In the push for cannabis legalization, the link between cannabis and schizophrenia sometimes enters the discussion. Many fear that cannabis increases risk for developing schizophrenia, while others declare its value in helping relieve symptoms of the condition. But what does the research say about the role of cannabis in developing—and potentially treating—schizophrenia?

What Is Schizophrenia?
Schizophrenia refers to a group of conditions in which brain function is so impaired that sufferers lose touch with reality. It affects over 7.5 million adults in the United States, usually starting in their early 20s for men and slightly later in life for women.

Psychosis isn’t the only defining feature of schizophrenia. The condition is a complex syndrome characterized by a range of symptoms that fall into positive, negative, and cognitive categories. Positive symptoms are the delusions, hallucinations, and disorganized speech that characterize psychosis and are associated with losing touch from reality. Pharmaceutical treatments for schizophrenia, called antipsychotic medications, target these positive symptoms.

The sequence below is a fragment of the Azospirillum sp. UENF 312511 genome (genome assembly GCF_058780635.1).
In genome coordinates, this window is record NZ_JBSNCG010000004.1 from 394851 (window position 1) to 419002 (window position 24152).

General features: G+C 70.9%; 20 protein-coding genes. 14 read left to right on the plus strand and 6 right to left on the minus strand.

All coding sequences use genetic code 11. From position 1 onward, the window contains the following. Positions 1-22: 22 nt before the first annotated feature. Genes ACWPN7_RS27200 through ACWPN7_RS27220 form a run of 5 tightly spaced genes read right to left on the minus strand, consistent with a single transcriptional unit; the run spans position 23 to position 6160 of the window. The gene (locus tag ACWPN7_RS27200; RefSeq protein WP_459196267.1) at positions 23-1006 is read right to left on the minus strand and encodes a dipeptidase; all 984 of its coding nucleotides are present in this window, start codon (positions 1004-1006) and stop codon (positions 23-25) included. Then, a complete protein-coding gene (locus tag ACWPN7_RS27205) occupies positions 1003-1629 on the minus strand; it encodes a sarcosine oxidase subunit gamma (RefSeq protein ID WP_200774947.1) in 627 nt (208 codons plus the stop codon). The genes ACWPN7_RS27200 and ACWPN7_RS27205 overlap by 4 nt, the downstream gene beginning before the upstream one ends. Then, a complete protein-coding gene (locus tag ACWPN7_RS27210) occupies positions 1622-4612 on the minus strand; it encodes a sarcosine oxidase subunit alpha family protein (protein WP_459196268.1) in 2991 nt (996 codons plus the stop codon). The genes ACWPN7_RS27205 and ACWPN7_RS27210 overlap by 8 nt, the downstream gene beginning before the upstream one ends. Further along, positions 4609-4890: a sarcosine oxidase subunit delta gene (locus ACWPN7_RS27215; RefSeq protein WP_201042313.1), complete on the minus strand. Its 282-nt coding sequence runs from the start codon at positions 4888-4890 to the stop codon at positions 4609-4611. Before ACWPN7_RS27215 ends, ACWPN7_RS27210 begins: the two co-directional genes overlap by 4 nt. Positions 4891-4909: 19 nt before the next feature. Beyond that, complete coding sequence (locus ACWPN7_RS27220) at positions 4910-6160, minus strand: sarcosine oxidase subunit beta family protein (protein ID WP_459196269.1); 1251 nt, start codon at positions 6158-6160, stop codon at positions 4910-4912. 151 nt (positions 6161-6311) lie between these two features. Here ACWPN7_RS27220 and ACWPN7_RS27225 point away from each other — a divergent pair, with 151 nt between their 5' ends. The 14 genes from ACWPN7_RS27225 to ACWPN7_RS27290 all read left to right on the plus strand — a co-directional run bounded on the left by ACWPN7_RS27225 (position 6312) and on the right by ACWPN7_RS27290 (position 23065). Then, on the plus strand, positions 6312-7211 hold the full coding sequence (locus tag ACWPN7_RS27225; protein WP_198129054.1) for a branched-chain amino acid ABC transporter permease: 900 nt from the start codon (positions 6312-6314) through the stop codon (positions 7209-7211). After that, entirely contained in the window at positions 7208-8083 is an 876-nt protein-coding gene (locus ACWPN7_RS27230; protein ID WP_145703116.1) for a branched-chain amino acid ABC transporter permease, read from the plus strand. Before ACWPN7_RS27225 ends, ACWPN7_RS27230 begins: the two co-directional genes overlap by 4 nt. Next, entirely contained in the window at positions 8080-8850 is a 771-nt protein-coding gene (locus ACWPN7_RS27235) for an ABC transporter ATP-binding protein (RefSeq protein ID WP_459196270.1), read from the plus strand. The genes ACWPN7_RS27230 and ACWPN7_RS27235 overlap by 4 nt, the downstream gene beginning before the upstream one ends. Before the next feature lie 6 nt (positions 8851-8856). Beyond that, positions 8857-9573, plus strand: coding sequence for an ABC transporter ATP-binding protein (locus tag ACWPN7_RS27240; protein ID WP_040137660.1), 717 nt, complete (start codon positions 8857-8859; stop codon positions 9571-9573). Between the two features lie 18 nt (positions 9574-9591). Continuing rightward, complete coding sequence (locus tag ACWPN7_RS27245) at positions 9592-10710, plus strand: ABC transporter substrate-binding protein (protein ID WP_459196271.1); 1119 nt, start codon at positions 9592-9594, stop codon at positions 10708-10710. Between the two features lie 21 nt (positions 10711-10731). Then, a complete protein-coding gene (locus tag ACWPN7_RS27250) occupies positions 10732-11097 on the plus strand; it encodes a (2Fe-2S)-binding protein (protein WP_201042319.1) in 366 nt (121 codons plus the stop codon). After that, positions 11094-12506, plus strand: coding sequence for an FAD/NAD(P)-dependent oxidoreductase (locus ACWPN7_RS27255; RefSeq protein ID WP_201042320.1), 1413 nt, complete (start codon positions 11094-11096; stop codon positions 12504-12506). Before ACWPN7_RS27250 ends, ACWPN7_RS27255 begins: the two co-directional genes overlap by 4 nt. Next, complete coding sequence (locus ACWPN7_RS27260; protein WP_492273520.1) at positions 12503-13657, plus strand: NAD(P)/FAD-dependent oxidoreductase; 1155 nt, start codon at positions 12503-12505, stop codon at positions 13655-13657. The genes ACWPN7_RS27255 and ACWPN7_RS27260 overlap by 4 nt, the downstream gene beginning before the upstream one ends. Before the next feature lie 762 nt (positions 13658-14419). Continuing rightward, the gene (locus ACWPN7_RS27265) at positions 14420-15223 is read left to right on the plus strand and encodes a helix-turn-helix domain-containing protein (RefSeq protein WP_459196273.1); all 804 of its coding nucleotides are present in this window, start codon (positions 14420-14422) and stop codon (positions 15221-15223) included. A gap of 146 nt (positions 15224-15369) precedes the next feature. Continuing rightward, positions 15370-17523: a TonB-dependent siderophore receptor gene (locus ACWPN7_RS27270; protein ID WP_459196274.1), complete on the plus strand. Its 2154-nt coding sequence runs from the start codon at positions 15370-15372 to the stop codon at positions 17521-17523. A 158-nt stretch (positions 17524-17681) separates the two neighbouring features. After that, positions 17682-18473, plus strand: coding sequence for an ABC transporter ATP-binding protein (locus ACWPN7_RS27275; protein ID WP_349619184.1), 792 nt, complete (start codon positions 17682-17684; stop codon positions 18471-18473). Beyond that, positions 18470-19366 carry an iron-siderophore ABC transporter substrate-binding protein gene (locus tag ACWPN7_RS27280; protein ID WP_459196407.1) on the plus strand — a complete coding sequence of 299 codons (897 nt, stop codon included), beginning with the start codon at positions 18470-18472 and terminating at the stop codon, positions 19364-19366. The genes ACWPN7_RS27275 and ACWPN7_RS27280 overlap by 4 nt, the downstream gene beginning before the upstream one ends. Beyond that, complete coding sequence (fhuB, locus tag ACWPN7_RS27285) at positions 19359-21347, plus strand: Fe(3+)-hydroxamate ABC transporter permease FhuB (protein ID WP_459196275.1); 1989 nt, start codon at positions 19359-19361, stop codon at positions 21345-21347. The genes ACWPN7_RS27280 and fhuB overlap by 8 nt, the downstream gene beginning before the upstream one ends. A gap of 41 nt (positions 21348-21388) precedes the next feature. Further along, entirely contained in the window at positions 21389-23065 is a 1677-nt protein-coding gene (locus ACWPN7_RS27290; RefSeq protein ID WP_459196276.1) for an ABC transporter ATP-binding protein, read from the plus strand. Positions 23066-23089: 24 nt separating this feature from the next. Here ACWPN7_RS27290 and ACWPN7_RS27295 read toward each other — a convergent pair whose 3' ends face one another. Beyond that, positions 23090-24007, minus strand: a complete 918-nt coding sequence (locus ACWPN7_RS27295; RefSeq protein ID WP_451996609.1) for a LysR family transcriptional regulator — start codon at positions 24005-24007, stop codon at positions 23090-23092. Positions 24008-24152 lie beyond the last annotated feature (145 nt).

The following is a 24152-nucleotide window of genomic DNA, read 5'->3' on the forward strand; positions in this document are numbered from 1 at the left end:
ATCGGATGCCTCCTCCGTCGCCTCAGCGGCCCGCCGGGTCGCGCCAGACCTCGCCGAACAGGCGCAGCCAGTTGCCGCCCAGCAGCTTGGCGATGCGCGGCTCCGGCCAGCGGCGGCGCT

Traditional pharmaceutical treatments, though, do little to treat negative symptoms such as a flat emotional state, a struggle to feel pleasure, and a lack of motivation to engage socially. They also fail to improve cognitive deficits, often leaving patients with impaired attention, memory, and problem-solving abilities.

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